Paris is a haven for jazz lovers, and Parisians take pride in knowing more about American jazz than Americans do. My friends introduced me to a real find -- a neighborhood haunt better than a late-night club -- Crocojazz, 64 Rue de la Montagne Sainte Geneviève (01.46.34.78.38) in the 5th Arrondissement, where Gilles, the manager with an encyclopedic knowledge of jazz and blues, holds forth 5 days a week until 7 p.m. (except for the lunch hour, and he is closed Sundays and Mondays). The tiny one-room shop is a lively scene of habitués and visitors seeking serendipitous discoveries or a collector's item in the stacks, boxes and shelves of popular and hard-to-find music.
Gilles is a "prof" and a therapist. He digs deep into his rich knowledge of jazz and blues for our benefit, but also listens to our musical needs and -- voila! -- comes back with a handful of CDs that respond to our tastes. He's happy to preview the music after carefully opening the LPs and CDs so as not to destroy the packaging. He comments on what we're hearing musically as if he were there when the session was recorded. The habitués add further details from visits to New York, Chicago and LA.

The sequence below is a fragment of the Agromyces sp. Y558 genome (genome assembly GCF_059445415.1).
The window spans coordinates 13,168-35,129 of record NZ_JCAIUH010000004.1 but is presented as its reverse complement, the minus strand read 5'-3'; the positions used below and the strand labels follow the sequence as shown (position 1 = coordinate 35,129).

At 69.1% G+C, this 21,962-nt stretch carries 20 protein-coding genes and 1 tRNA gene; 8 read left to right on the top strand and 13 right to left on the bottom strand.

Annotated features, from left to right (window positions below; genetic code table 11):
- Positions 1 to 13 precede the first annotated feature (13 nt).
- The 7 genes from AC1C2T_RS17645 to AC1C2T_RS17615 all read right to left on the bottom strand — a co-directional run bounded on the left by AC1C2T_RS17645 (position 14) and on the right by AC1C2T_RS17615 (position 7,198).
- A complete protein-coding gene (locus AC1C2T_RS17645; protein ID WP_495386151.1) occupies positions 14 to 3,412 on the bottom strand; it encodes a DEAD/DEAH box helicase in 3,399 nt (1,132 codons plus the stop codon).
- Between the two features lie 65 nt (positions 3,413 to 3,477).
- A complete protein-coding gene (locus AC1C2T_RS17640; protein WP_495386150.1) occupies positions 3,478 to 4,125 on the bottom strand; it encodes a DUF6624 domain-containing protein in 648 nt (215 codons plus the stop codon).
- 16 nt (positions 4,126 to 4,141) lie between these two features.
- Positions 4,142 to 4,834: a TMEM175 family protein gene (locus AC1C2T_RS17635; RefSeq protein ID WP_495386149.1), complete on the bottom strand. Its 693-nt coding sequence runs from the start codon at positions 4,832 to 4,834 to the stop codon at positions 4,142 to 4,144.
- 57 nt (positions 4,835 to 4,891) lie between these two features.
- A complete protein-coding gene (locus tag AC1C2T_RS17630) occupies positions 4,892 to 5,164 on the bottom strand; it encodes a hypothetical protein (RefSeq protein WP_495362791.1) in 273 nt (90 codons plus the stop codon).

Interestingly there are hundreds of LP records in his shop, and I ask why, since most Americans have tossed their record players and scratched records. "Vinyl," as the French call LPs, is much higher quality -- and Crocojazz has originals dating back to the '50s and '60s.
There are lots of small music shops in the area, which is a student quarter near the Sorbonne, particularly along the main streets of the 5th and 6th Arrondissements such as Boulevard St-Michel, Boulevard St-Germain, and Rue des Écoles (where the sister shop Crocodisc, with other types of music, is located at 42 Rue des Écoles). But we who gather this lively Saturday afternoon to listen to music and share tales of great jazz and blues moments in our lives happen to be the age of the students' parents. I walk out with more than a half dozen CDs -- including bluesmen Jimmy Reed and Elmore James, jazz pianist Bill Evans in 1956, trumpeters Lou Blackburn and Freddie Hill (recorded in Hollywood in 1963), trumpeter Chet Baker at the beginning of his career, and Sarah Vaughan with Clifford Brown in New York City in 1954. Before the end of my trip, I'll be back for more, bien sûr. Like some Django music from his Quintet of "Le Hot Club" of France.